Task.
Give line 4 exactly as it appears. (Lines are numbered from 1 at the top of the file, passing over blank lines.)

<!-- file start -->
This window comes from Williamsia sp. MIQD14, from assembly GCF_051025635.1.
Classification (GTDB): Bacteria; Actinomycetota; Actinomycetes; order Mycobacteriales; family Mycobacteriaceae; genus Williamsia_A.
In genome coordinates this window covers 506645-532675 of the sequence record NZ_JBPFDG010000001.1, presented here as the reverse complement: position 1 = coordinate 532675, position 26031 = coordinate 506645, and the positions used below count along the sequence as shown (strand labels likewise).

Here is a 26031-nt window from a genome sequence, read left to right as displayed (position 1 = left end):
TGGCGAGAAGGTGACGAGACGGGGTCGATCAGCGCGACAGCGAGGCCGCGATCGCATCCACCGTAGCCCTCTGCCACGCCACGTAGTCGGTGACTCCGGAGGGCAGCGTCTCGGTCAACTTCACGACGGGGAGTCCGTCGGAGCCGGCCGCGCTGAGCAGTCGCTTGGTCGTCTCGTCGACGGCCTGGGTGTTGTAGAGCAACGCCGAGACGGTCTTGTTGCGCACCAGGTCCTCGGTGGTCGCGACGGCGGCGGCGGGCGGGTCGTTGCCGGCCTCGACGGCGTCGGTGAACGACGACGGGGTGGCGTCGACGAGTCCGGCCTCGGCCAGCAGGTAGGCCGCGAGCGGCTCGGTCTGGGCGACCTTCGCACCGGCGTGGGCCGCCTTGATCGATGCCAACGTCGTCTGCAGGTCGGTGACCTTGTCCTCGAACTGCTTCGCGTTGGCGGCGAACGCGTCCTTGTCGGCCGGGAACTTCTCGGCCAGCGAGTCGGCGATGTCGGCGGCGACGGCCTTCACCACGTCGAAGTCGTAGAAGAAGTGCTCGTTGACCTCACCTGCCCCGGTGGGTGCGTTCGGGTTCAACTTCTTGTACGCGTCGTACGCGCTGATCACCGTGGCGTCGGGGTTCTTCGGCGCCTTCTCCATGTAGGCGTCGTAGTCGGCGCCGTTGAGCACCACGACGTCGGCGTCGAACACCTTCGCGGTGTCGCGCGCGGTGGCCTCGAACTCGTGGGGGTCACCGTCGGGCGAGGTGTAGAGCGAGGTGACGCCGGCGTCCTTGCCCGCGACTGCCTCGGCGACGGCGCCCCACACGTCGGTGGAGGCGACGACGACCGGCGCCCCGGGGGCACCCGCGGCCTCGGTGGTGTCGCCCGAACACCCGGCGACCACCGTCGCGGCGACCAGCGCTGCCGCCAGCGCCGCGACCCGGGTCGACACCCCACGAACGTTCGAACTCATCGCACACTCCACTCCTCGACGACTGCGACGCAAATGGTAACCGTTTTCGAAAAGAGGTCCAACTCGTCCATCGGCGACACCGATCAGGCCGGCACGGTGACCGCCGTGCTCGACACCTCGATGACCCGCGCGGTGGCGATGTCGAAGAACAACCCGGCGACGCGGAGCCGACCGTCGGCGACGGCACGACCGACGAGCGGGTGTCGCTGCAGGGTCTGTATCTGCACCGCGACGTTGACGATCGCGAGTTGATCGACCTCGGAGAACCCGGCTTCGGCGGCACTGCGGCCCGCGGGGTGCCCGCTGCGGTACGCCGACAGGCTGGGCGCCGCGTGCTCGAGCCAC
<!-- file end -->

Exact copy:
Here is a 26031-nt window from a genome sequence, read left to right as displayed (position 1 = left end):